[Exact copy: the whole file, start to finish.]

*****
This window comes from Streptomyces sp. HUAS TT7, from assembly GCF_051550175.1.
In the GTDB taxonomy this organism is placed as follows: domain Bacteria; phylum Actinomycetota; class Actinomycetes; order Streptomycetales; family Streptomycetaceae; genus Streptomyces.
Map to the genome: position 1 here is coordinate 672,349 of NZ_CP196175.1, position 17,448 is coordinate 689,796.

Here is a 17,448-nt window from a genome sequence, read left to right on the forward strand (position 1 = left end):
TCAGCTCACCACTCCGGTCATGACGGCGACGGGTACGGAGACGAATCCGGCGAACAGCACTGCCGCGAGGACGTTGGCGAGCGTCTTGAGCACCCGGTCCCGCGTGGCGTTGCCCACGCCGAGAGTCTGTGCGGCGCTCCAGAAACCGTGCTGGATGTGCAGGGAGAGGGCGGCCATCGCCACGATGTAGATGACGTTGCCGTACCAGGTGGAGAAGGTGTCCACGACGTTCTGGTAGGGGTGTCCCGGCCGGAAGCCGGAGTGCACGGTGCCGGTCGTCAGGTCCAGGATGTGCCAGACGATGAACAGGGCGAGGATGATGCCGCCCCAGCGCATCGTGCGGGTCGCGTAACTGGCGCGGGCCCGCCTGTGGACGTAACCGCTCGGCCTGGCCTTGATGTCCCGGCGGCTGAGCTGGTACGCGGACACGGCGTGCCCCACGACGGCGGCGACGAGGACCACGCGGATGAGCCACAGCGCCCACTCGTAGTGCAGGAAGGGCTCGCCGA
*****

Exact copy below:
This window comes from Streptomyces sp. HUAS TT7, from assembly GCF_051550175.1.
In the GTDB taxonomy this organism is placed as follows: domain Bacteria; phylum Actinomycetota; class Actinomycetes; order Streptomycetales; family Streptomycetaceae; genus Streptomyces.
Map to the genome: position 1 here is coordinate 672,349 of NZ_CP196175.1, position 17,448 is coordinate 689,796.

Here is a 17,448-nt window from a genome sequence, read left to right on the forward strand (position 1 = left end):
TCAGCTCACCACTCCGGTCATGACGGCGACGGGTACGGAGACGAATCCGGCGAACAGCACTGCCGCGAGGACGTTGGCGAGCGTCTTGAGCACCCGGTCCCGCGTGGCGTTGCCCACGCCGAGAGTCTGTGCGGCGCTCCAGAAACCGTGCTGGATGTGCAGGGAGAGGGCGGCCATCGCCACGATGTAGATGACGTTGCCGTACCAGGTGGAGAAGGTGTCCACGACGTTCTGGTAGGGGTGTCCCGGCCGGAAGCCGGAGTGCACGGTGCCGGTCGTCAGGTCCAGGATGTGCCAGACGATGAACAGGGCGAGGATGATGCCGCCCCAGCGCATCGTGCGGGTCGCGTAACTGGCGCGGGCCCGCCTGTGGACGTAACCGCTCGGCCTGGCCTTGATGTCCCGGCGGCTGAGCTGGTACGCGGACACGGCGTGCCCCACGACGGCGGCGACGAGGACCACGCGGATGAGCCACAGCGCCCACTCGTAGTGCAGGAAGGGCTCGCCGA